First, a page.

The Best Measure of a Car’s Useful Life Is Mileage

Dear Car Talk: I have a 2003 Honda Element EX. I love the vehicle. It’s the best vehicle I’ve ever owned (and I have owned 17 cars total). My wife offered to buy me a new 2011 Element when I turned 40. At the time, I told her my 2003 Element was perfect. The interior has dog hair in the cracks, the dash is scratched from loads of lumber and pipes, it was the car we took on our first date — and it was paid for in full.

Honda stopped making the Element in 2011, and I now regret declining the offer. My 2003 Element has 197,000 miles on it. It runs well but burns and leaks oil, and the transmission is slipping. And in 3,000 miles I’m due for a major service. That service and some now necessary repairs will cost me about $4,000.

Or I could buy a 2008 Honda Element EX with only 37,000 miles that has some front-end damage for about $3,000. I think I can fix the 2008 for about $3,500. Should I keep and fix my trusted and beloved 2003 Element with all the problems I know well, or buy the younger, lower miles Element and sell my current one, which is worth about $3,500 as is? Thanks. — Bill

Cars are not spouses, Bill. They don’t love you back. Nor do they keep your house. So when it comes to cars, we fully endorse trading for a younger model. Especially in your case. Despite our romantic notions, cars don’t get better with age. They wear out.

They have a useful life. And for a while, you can replace parts and keep them serviceable. But at some point, they start falling apart faster than you can put them back together. And at that point, the cost becomes prohibitive, even if the inconvenience doesn’t.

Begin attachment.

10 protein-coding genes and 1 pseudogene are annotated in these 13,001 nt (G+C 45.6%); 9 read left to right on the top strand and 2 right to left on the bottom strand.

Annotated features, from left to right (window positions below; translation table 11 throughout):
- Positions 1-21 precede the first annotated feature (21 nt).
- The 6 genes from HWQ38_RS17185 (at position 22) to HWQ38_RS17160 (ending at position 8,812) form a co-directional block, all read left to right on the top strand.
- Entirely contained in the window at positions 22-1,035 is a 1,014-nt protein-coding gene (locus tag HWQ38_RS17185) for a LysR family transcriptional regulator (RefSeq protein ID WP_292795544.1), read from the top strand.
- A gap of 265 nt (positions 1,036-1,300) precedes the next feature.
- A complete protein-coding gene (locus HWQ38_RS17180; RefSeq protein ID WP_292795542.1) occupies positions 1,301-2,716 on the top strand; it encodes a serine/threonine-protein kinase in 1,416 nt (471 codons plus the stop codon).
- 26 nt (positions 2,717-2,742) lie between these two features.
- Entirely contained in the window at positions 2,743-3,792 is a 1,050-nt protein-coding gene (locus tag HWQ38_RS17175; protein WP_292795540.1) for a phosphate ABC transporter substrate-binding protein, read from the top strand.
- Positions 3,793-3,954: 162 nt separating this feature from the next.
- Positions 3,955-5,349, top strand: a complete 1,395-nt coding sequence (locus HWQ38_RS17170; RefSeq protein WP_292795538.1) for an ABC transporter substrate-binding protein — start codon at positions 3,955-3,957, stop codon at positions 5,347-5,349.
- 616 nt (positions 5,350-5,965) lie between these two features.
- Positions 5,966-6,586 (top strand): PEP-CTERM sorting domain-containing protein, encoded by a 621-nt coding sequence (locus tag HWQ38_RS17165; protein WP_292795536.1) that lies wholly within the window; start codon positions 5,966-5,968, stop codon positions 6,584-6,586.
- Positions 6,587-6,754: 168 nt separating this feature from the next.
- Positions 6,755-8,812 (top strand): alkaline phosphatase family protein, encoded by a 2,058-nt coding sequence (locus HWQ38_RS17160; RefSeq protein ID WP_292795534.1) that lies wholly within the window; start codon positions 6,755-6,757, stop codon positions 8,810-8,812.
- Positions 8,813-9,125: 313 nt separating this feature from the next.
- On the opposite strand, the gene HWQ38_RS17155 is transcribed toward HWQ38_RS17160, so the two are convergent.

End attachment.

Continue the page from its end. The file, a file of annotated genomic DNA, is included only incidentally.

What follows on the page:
And the best measure of useful life? Mileage. It’s not perfect, because some people beat up their cars with stop and go traffic and potholes, and some people baby their cars on smooth highways. But generally speaking, a car with lower mileage will have a more useful life than a car with higher mileage.

And in your case, it’s not even close. You’re talking 197,000 miles vs. 37,000 miles. That’s 160,000 fewer miles! Think of it this way: If you were sponsoring a life insurance policy with your own money, would you write one for a 90-year-old or a 20-year-old?

So absolutely grab the 2008 Element with 37,000 miles while you can. And you can either sell your 2003 Element for $3,500 (although with a slipping transmission, good luck), or you can keep it as a parts car. Keeping it as a parts car has a couple of advantages. You’ll still be able to sit in it, breathe in the old car smell and reminisce. And you can take your time transferring over all the old dog hair.

Todays Car-o-Scope

What the stars say about your car for 11/24/2020
You will have a positive impact on someone in your life this week: Your mechanic will get an exciting boat upgrade.
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